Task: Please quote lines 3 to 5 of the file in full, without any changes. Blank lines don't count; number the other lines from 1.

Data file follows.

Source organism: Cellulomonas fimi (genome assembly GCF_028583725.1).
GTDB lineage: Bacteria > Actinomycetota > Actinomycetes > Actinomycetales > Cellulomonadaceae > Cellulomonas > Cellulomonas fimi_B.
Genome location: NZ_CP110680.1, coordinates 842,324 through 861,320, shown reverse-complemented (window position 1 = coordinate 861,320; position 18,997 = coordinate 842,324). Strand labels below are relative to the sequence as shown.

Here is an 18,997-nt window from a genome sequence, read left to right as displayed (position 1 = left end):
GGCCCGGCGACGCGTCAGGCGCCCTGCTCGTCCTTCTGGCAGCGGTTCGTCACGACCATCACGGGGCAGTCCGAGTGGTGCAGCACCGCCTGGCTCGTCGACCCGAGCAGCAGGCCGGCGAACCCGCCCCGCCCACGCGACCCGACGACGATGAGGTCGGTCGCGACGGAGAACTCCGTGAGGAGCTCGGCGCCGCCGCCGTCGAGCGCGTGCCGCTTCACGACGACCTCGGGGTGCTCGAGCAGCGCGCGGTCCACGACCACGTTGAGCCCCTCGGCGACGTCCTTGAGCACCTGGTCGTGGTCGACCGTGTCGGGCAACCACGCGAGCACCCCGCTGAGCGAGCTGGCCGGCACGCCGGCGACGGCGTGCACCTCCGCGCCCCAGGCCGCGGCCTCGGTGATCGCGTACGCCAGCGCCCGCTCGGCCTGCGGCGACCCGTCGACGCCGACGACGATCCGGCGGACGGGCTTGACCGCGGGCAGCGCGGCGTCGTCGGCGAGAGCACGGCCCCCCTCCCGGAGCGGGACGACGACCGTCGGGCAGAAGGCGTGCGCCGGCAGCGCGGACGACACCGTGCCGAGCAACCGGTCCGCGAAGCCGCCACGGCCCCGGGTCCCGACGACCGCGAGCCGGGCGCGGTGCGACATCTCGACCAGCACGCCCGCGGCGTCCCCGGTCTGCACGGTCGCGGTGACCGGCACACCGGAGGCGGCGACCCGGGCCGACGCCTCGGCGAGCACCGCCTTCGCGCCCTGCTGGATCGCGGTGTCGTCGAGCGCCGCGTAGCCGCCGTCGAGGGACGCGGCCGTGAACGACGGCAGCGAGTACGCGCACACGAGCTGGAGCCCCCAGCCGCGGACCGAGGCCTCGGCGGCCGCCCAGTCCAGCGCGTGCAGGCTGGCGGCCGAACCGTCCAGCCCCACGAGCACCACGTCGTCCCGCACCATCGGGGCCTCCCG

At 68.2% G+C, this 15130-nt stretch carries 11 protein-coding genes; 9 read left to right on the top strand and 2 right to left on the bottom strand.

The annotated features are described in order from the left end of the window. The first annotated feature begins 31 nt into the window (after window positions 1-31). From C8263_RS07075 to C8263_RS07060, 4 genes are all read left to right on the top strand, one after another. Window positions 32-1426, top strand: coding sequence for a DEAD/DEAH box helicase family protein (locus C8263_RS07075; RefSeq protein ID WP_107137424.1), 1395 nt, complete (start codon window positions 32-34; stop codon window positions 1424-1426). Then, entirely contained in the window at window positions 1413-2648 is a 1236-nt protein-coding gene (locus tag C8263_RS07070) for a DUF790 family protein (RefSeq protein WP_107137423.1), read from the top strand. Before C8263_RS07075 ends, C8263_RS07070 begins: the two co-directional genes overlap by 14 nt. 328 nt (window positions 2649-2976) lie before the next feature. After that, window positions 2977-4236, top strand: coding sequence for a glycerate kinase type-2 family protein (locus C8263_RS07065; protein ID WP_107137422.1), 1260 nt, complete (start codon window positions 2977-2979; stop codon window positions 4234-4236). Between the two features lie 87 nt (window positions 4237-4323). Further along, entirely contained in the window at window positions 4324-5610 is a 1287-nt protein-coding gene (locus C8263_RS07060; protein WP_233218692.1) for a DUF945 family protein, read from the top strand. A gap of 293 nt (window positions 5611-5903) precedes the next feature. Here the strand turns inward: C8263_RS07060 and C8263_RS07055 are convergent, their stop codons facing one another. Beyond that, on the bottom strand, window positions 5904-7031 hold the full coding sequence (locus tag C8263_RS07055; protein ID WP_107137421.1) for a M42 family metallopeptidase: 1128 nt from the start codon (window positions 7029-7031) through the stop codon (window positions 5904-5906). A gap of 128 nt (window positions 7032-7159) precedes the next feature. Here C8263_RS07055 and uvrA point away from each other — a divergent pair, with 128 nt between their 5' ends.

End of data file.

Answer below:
Genome location: NZ_CP110680.1, coordinates 842,324 through 861,320, shown reverse-complemented (window position 1 = coordinate 861,320; position 18,997 = coordinate 842,324). Strand labels below are relative to the sequence as shown.

Here is an 18,997-nt window from a genome sequence, read left to right as displayed (position 1 = left end):
GGCCCGGCGACGCGTCAGGCGCCCTGCTCGTCCTTCTGGCAGCGGTTCGTCACGACCATCACGGGGCAGTCCGAGTGGTGCAGCACCGCCTGGCTCGTCGACCCGAGCAGCAGGCCGGCGAACCCGCCCCGCCCACGCGACCCGACGACGATGAGGTCGGTCGCGACGGAGAACTCCGTGAGGAGCTCGGCGCCGCCGCCGTCGAGCGCGTGCCGCTTCACGACGACCTCGGGGTGCTCGAGCAGCGCGCGGTCCACGACCACGTTGAGCCCCTCGGCGACGTCCTTGAGCACCTGGTCGTGGTCGACCGTGTCGGGCAACCACGCGAGCACCCCGCTGAGCGAGCTGGCCGGCACGCCGGCGACGGCGTGCACCTCCGCGCCCCAGGCCGCGGCCTCGGTGATCGCGTACGCCAGCGCCCGCTCGGCCTGCGGCGACCCGTCGACGCCGACGACGATCCGGCGGACGGGCTTGACCGCGGGCAGCGCGGCGTCGTCGGCGAGAGCACGGCCCCCCTCCCGGAGCGGGACGACGACCGTCGGGCAGAAGGCGTGCGCCGGCAGCGCGGACGACACCGTGCCGAGCAACCGGTCCGCGAAGCCGCCACGGCCCCGGGTCCCGACGACCGCGAGCCGGGCGCGGTGCGACATCTCGACCAGCACGCCCGCGGCGTCCCCGGTCTGCACGGTCGCGGTGACCGGCACACCGGAGGCGGCGACCCGGGCCGACGCCTCGGCGAGCACCGCCTTCGCGCCCTGCTGGATCGCGGTGTCGTCGAGCGCCGCGTAGCCGCCGTCGAGGGACGCGGCCGTGAACGACGGCAGCGAGTACGCGCACACGAGCTGGAGCCCCCAGCCGCGGACCGAGGCCTCGGCGGCCGCCCAGTCCAGCGCGTGCAGGCTGGCGGCCGAACCGTCCAGCCCCACGAGCACCACGTCGTCCCGCACCATCGGGGCCTCCCG